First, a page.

Grizzlies more concerning than a flood

| May 27, 2020 8:04 AM

It happens every year, but while still possible, a flood is by no means certain, maybe not even likely. Historically highest river levels occur in June, usually after the 6th. This first little push of runoff clears the low hills and much of the Whitefish Divide. The bulk of runoff is still in the high mountains and will come down in the next couple of weeks. Somewhat troubling is the weather forecast calling for 90 degree weather later this week — in the valley.

Typically, like in 1964, and in the mid-’90s, it takes a combination of warm to hot weather plus heavy warm rain to really create a major flood. While still possible, I don’t see anything in the weather forecast that makes it likely. Of course, my cabin is a mile from the river and about 30–40 feet above river level so I can afford to be somewhat complacent. If I lived in the Polebridge townsite, I would move my animals and valuables to higher ground.

At my cabin I am more concerned about grizzlies. I had three different bears in my meadow yesterday and all of my nearby neighbors have had multiple sightings in recent weeks. Bears are more common to see than elk and even though none of these bears have really bothered anyone, but have just grazed on new grass and clover. They are obviously habituated and not afraid of people.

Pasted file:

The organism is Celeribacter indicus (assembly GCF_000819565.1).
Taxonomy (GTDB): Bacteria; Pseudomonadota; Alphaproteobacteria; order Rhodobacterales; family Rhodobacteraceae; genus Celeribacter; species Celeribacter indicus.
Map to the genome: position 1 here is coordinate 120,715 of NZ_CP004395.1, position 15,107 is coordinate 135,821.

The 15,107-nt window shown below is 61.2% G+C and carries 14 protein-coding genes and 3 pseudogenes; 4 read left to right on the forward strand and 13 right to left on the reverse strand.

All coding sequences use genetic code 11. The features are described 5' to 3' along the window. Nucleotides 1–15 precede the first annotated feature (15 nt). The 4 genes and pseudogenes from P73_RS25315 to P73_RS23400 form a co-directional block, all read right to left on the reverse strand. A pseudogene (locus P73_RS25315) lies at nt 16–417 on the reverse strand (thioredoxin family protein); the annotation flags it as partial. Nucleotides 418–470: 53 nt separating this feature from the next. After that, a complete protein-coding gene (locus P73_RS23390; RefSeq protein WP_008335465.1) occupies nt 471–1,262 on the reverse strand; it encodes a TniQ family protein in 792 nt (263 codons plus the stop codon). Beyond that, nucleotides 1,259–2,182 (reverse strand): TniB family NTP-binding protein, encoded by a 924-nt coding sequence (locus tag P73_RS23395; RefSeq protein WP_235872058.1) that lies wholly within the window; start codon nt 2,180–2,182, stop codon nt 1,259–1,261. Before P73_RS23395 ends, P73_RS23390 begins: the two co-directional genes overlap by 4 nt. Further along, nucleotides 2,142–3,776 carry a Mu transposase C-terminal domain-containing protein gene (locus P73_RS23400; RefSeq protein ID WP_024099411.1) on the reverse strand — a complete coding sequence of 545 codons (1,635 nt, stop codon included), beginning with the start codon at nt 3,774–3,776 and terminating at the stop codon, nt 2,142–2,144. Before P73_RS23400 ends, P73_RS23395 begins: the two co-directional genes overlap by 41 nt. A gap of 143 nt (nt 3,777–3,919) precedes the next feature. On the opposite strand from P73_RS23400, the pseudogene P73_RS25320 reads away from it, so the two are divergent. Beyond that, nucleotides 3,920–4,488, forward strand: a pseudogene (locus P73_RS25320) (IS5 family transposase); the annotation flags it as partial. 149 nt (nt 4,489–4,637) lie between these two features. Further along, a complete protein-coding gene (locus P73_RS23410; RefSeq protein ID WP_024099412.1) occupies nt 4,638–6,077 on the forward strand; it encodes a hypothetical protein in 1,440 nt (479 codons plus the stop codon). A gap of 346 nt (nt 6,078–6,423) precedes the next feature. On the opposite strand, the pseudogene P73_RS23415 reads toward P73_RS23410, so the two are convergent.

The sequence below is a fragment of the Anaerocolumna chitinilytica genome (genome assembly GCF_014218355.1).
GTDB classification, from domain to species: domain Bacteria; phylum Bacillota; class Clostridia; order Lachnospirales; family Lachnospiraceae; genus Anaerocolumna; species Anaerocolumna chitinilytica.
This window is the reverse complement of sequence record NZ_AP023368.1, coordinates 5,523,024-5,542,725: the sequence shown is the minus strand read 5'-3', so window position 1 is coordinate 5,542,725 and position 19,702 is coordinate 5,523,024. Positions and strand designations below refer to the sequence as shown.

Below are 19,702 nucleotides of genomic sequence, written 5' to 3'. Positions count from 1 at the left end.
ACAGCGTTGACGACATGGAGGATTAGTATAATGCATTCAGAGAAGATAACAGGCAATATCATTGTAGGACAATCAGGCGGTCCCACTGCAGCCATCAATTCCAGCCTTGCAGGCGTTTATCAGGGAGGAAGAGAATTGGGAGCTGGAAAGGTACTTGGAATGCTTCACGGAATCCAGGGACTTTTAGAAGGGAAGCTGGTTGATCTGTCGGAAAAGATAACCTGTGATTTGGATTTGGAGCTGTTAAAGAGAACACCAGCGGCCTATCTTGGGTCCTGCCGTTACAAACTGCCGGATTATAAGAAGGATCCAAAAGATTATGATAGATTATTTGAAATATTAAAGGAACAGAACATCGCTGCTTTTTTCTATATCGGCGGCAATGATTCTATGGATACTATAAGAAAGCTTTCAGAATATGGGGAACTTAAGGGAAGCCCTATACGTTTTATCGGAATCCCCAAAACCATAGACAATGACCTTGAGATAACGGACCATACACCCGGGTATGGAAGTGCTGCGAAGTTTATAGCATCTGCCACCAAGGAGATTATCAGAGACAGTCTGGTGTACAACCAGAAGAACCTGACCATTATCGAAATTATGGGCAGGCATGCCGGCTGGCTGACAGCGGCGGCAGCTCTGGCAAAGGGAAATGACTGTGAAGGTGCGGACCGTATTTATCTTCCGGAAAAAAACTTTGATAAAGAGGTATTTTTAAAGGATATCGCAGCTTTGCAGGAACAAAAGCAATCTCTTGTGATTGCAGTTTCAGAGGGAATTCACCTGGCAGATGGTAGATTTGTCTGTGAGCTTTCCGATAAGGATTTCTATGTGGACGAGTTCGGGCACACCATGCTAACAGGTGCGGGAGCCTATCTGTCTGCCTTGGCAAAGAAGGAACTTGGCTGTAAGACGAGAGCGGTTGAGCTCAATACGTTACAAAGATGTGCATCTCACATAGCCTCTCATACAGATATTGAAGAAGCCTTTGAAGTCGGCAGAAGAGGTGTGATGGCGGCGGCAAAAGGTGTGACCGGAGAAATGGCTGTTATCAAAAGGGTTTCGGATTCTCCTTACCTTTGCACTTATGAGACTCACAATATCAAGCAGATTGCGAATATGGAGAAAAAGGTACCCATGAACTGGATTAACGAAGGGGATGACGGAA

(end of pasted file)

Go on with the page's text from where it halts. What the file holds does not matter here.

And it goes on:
When they were in my meadow my generator was running and they ignored it. Sometimes banging pots or shooting in the air runs them off and sometimes it doesn’t. Every year I am worried that someone will make a mistake and we will have a tragedy. In the meantime, keep your pets and kids indoors after dark.

Glacier Park remains closed as I write this. That policy seems more insane every day. Keeping Camas Road closed does not protect anyone. A couple kayaking on Bowman Lake practice social distancing just being there. Certainly shoving everyone onto Forest Service land to camp just makes distancing more difficult to achieve. I noted eight vehicles clustered at Ford last week and this week 13 people in three boats were floating and camping together. Certainly Glacier could open some activities in a measured way. Maybe Glacier Park folks could get some ideas from Yellowstone Park which I understand is partially open in Wyoming.

I understand we need to be careful and I am worried about folks from New York City and other corona hotspots bringing the virus to Montana. Even so, we still have to live and make a living. Let’s do it in a balanced careful way.

What do you think?

Larry Wilson’s North Fork Views appear weekly in the Hungry Horse News.